'You mean you're going to do a test on a guinea pig now?'

‘You mean you’re going to do a test on a guinea pig now?’

I discuss both of these issues in a recent article in the Journal of Applied Philosophy (the article is gated, but you can access an earlier draft on SSRN). As I state there:

The provision of human oocytes for third party reproduction (“egg donation”) has long been contested territory, sitting uncomfortably between the world of gift exchange and its crass cousin, the marketplace. . . .

[Yet] egg donation is a thriving and profitable industry, a substantial source of income for many young women, and the most important purchase that intended parents will ever make. In other words, it is a market, and well-established social policies seek to address a variety of concerns with respect to all markets. Among other goals, the legal regime governing markets seeks to control collusive economic activity and rationally tax income-generating activities. Those goals are in direct conflict with the [litigation discussed here, namely collusive price controls and challenges to ambiguous and inconsistent tax policies]. . . .

Together, these cases demonstrate the difficulty of achieving in practice what has seemed so appealing to many in the abstract – a mechanism that harnesses the market’s incentivizing forces while at the same time preserving ideals of reproduction and parenthood as outside of the marketplace. . . . A close examination of these cases also provides lessons on the dangers of romanticizing what is, for better or worse, a highly profitable and robust industry.

The Atlantic, quoting Carl Elliot, sums up these issues well in the context of medical research subjects:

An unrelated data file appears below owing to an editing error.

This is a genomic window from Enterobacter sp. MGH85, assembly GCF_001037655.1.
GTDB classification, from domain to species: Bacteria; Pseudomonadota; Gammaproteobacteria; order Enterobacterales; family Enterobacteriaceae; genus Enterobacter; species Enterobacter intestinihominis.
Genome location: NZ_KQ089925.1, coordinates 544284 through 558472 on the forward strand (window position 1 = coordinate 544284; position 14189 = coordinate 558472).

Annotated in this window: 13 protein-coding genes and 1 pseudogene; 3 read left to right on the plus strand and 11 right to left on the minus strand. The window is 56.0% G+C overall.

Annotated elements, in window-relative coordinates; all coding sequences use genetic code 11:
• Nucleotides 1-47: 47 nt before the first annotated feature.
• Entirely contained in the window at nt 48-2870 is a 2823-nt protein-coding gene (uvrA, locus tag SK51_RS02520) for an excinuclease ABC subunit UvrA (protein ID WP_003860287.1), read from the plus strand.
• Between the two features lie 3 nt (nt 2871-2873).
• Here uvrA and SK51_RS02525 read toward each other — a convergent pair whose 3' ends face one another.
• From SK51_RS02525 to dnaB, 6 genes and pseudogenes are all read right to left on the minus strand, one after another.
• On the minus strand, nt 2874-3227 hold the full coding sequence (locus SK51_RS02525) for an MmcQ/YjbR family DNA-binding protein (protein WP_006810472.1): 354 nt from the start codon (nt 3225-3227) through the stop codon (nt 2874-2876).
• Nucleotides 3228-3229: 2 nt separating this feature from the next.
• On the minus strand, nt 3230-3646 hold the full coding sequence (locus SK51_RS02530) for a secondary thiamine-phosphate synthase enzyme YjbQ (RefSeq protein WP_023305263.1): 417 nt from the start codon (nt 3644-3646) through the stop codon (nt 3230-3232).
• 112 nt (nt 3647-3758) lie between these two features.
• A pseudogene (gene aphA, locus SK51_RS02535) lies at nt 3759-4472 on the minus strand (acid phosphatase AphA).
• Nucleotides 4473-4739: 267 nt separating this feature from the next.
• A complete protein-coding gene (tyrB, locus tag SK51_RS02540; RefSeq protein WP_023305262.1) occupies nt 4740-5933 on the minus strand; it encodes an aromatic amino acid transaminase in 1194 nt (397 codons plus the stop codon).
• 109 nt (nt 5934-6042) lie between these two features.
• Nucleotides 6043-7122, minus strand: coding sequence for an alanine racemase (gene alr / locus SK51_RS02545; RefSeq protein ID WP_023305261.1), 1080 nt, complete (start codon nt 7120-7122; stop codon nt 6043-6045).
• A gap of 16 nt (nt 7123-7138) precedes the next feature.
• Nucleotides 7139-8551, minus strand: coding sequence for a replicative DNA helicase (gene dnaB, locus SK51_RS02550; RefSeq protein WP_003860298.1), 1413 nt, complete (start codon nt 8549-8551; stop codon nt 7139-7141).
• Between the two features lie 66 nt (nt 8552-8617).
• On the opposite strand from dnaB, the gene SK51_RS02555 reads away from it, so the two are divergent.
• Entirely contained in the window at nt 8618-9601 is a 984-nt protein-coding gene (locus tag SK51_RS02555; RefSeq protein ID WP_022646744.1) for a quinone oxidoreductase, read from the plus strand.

“Under the basic ethics guidelines … research subjects are treated as if they are altruistic volunteers,” he [Carl Elliot] told me. The issue of payment for research participation is an especially complicated one, and the pretense of altruism acts as a hedge against accusations of unethical behavior. “You have to ask: Who has a month or three weeks to just check in to a trial site or live there for that amount of time?” he said. “Homeless people, undocumented people, people who are either temporarily or long-term unemployed, people who are out of jail who can’t get regular work.” Paying members of vulnerable groups to put experimental drugs in their bodies can seem dangerously close to coercion.

But treating money as an afterthought rather than the main motivator also means that guinea pigs aren’t considered employees. “It’s work, but it offers none of the protections of work,” Elliott said. “You don’t have the right to minimum wage, you don’t have the right to unionize, you don’t have disability payments, you don’t even have regular health and safety inspections.”

Read the full Atlantic article here. And definitely read my full article on egg donation here. 🙂